What people tell each other about new technologies

And how this communication can go wrong

New technologies, like genetic engineering, 5G and underground CO2 storage, can play an important role in our ability to rise to the serious challenges that face mankind. Whether or not these new technologies are introduced will to a certain extent depend on public opinion. The more negative this is, the less likely that new technologies will be implemented. Hans Hoeken, professor of Communication and Information Sciences, and Madelijn Strick, a social psychologist, both work at Utrecht University and have done research through experiments to study how people transfer information about new technologies to each other. Hoeken says, ‘A lot goes wrong in the process.’ Their findings were published in the International Journal of Communication today.

People are increasingly getting information about technologies from their peers and via their social networks rather than directly from the scientists who developed the technologies or the organisations responsible for them. Hoeken says, ‘This communication process between people can involve bias, as people may exaggerate the risks or benefits and, by doing this, present a distorted view of a new technology.’


Two experiments

The research conducted by Hoeken and Strick involved 2 experiments (with 200 test subjects per experiment) in which they studied what people would tell a close friend or acquaintance about a new technology. Strick explains, ‘We asked them to write this down. They were given information about a technology that was designed to make food last longer. The information provided about the characteristics of the technology in question was exactly the same. However, one half of participants were told that these were characteristics of high-pressure pasteurisation technology and the other half that they were characteristics of radiation technology.’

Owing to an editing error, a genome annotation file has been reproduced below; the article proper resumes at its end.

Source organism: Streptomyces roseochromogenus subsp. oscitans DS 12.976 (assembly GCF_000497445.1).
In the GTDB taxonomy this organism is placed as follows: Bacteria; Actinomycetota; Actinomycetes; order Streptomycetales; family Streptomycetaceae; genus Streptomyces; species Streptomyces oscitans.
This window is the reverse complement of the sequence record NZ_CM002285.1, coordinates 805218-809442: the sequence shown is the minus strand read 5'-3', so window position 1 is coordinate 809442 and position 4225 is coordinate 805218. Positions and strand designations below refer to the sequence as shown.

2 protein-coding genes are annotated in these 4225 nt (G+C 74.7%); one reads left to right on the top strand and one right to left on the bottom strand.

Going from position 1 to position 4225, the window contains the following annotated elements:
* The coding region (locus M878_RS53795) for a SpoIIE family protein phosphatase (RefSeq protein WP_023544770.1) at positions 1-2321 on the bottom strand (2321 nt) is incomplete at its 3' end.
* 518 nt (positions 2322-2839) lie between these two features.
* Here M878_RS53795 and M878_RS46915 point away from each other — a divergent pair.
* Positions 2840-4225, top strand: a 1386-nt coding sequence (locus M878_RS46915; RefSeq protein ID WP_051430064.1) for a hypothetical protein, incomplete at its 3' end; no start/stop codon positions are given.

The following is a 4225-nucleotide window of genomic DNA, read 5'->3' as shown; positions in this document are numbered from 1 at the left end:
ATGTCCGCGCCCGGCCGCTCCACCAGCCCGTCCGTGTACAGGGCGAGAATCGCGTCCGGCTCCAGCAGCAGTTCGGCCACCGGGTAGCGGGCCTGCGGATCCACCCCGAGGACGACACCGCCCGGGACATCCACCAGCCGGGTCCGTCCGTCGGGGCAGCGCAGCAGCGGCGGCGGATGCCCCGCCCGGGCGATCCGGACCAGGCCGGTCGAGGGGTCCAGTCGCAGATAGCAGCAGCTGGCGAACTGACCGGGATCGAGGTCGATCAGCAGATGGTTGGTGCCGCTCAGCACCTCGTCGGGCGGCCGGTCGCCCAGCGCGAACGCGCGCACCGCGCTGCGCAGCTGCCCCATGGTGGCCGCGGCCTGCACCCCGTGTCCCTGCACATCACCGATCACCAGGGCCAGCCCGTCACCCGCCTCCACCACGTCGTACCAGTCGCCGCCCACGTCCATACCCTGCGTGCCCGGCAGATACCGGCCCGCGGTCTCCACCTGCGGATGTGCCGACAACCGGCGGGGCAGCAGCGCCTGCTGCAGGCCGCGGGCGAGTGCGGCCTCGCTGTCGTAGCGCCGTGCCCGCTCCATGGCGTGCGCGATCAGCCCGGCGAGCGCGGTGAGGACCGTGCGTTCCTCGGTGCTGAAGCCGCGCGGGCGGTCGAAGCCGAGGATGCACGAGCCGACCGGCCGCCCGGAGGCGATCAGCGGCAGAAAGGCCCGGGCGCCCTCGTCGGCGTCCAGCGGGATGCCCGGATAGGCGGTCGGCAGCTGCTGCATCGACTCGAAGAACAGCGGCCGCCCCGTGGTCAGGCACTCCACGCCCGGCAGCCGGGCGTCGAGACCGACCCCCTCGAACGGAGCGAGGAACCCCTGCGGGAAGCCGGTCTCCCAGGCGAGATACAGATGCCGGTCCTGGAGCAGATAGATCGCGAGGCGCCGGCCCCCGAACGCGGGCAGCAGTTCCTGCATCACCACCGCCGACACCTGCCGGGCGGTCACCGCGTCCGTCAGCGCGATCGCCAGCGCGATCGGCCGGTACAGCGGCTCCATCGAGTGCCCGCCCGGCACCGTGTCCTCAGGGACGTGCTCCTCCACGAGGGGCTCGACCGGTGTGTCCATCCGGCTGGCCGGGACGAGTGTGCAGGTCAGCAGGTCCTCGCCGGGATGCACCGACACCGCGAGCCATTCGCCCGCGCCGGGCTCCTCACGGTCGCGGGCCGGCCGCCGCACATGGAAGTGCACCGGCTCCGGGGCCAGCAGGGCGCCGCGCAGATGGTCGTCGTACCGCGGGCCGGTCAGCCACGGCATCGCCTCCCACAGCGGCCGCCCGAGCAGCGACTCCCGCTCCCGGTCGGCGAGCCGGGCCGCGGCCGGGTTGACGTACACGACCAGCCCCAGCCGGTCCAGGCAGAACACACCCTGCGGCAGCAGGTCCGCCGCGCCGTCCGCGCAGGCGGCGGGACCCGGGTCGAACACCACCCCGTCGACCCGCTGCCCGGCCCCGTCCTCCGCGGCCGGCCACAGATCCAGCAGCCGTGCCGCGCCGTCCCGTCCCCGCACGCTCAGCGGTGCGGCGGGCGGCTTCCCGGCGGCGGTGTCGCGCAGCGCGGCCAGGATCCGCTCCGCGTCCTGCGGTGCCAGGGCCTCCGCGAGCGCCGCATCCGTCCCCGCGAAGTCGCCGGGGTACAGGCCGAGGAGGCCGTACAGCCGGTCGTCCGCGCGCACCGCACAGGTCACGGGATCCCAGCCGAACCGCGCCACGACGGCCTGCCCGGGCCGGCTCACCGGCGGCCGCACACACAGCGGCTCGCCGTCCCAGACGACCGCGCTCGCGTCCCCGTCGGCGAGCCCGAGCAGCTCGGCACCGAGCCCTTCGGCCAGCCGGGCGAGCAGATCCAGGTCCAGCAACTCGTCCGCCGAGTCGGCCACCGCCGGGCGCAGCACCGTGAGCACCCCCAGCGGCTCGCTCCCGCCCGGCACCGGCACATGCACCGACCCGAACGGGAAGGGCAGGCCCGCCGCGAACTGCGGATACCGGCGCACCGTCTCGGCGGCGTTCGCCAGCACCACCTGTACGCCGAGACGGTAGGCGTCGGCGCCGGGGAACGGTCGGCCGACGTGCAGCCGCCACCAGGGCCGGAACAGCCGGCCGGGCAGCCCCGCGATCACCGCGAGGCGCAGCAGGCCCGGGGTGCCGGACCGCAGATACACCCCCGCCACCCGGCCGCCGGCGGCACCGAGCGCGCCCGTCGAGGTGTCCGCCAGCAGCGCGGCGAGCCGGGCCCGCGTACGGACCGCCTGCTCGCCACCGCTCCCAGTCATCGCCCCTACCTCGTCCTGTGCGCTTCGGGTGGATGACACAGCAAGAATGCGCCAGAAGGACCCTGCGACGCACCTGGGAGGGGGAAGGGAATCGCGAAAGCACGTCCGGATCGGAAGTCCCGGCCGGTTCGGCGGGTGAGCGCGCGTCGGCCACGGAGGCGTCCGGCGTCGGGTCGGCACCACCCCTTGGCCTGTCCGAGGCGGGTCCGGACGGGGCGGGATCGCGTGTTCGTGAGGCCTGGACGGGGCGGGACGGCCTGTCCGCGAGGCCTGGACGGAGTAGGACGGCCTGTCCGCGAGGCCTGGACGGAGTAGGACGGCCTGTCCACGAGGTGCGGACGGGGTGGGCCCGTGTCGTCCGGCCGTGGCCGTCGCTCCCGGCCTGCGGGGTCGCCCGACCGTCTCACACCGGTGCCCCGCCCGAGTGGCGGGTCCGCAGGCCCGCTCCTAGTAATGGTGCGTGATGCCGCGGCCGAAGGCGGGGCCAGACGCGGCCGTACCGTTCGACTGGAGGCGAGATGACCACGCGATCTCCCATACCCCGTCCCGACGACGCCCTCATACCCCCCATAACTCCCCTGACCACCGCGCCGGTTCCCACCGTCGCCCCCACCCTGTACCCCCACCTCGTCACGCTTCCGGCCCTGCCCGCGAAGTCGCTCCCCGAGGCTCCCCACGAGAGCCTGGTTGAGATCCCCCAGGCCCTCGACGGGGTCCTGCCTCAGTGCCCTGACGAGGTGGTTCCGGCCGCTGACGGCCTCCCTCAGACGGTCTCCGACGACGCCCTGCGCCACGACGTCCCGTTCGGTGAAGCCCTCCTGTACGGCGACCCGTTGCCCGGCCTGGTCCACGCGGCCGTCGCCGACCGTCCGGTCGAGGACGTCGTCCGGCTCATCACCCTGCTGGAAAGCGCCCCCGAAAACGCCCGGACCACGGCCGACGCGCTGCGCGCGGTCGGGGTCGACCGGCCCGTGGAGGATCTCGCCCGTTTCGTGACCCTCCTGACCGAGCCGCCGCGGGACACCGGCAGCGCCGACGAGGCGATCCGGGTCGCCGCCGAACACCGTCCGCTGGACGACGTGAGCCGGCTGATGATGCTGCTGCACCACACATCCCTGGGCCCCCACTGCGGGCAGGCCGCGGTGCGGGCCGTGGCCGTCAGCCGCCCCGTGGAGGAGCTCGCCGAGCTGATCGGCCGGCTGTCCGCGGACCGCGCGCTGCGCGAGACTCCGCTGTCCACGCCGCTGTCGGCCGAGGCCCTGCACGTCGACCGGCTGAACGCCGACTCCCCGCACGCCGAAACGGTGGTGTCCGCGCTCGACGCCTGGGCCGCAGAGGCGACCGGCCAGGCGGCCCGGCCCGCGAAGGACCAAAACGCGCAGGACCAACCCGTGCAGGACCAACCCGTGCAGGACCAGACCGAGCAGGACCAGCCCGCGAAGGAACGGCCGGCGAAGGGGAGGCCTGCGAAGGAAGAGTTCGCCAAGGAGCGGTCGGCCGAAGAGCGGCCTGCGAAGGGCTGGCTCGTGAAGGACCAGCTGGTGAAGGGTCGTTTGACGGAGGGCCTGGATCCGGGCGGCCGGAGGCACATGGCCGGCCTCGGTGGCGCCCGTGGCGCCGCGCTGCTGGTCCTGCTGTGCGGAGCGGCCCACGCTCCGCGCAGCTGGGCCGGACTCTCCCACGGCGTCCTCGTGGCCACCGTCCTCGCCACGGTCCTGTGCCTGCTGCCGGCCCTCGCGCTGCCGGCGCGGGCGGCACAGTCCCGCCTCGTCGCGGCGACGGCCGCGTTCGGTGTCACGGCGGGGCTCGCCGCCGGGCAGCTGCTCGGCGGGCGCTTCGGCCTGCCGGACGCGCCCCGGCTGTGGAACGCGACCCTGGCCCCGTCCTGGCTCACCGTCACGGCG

NVWA and Nestlé

The researchers also manipulated the original source of the information, stating that it was either the Dutch Food and Consumer Product Safety Authority (Nederlandse Voedsel- en Warenautoriteit (NVWA)) or Nestlé. Hoeken says, ‘A preliminary study of ours had already revealed a negative attitude towards radiation and a positive attitude towards pasteurisation. We had also found that people felt the NVWA was more credible than Nestlé.’

The participants mentioned more benefits if the information was from the more credible source

A more negative tone

The research results show that a great deal of information is lost in the communication process. Participants also spoke in a more negative tone about the characteristics of radiation technology than those of pasteurisation technology. Moreover, they reported more risks with irradiation technology than with pasteurisation technology. Finally, the participants mentioned more benefits if the information was from the more credible source, i.e. the NVWA.

Information from laypeople

According to Hoeken, ‘Both the initial attitude to a technology and the credibility of the source influence which information is communicated and in which tone. With more and more people getting their information from other laypeople, via their social networks and media, this is a key insight, because public opinion about new technologies plays an important role in their acceptance.’